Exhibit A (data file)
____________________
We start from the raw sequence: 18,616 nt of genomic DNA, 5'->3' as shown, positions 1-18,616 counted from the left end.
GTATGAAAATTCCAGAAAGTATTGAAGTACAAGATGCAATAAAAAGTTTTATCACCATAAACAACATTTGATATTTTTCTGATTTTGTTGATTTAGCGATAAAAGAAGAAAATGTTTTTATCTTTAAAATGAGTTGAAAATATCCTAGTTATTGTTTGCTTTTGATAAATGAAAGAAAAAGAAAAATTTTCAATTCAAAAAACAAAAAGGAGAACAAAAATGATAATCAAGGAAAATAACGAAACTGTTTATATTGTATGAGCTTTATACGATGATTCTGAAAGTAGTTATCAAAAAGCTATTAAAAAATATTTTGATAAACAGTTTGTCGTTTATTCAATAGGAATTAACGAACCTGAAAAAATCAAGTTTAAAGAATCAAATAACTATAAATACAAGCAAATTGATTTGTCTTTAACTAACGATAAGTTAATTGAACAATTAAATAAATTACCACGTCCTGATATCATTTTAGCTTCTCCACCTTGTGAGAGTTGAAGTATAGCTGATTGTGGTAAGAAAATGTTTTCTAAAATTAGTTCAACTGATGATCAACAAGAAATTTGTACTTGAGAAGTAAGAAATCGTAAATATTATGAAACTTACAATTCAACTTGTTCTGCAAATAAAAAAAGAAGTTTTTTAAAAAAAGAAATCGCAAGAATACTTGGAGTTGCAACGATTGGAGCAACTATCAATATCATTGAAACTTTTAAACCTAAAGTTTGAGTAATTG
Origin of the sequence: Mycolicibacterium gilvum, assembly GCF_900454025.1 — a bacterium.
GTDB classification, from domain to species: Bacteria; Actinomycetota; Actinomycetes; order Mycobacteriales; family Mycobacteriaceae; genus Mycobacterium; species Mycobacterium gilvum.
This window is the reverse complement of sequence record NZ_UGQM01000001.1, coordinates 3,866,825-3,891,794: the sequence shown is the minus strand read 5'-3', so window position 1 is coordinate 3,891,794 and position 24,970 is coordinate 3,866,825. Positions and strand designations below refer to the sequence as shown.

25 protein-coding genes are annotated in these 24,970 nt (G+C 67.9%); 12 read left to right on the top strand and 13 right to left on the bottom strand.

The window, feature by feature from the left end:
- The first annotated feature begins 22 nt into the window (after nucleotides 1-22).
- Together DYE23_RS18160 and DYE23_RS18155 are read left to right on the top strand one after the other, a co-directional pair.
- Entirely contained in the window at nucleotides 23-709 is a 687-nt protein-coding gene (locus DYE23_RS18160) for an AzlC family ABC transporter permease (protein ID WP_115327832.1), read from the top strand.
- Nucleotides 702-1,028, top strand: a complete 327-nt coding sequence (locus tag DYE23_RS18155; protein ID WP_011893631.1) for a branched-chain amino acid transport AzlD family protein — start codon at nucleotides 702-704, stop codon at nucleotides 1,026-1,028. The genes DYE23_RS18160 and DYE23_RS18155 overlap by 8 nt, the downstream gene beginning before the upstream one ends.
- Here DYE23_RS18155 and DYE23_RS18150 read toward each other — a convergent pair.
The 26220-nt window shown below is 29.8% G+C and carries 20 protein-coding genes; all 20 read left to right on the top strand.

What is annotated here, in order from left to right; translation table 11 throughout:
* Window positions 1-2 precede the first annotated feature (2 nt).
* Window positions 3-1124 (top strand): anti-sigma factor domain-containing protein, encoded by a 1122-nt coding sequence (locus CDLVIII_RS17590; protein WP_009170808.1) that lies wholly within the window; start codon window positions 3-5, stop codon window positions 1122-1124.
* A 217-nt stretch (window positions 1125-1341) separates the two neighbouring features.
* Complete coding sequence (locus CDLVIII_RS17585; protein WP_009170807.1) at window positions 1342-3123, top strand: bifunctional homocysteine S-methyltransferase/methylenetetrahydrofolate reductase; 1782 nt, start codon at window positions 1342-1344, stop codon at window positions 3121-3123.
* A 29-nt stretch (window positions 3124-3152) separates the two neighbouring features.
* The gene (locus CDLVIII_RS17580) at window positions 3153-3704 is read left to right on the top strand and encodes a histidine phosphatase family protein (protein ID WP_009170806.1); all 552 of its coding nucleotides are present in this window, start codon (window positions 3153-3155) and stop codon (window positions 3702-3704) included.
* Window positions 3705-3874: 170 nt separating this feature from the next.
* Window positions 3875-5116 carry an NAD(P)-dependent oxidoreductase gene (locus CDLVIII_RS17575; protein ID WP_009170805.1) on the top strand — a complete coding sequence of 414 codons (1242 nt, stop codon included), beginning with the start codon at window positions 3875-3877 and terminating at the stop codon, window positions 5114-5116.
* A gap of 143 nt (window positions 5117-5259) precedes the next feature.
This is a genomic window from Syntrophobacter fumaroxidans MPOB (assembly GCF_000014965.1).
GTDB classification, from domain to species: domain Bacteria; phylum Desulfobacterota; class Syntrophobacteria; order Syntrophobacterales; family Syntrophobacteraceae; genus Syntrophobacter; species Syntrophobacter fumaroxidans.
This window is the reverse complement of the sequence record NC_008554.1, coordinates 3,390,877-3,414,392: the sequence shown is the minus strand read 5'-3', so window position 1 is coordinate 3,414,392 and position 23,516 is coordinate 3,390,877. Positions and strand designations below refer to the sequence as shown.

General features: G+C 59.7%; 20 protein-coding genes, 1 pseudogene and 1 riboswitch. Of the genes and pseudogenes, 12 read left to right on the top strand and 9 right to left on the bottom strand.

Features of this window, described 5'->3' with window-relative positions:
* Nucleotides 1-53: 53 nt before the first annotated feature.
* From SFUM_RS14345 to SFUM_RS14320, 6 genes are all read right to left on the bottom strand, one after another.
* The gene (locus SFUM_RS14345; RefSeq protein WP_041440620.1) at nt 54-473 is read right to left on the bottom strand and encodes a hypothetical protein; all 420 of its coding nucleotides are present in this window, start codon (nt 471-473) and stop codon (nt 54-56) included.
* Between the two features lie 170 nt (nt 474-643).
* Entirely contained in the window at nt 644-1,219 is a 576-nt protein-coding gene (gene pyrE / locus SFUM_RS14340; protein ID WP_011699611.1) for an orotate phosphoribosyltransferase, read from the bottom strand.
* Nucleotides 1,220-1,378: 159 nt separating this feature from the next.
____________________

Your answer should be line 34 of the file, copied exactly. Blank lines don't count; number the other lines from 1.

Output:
* Nucleotides 1,220-1,378: 159 nt separating this feature from the next.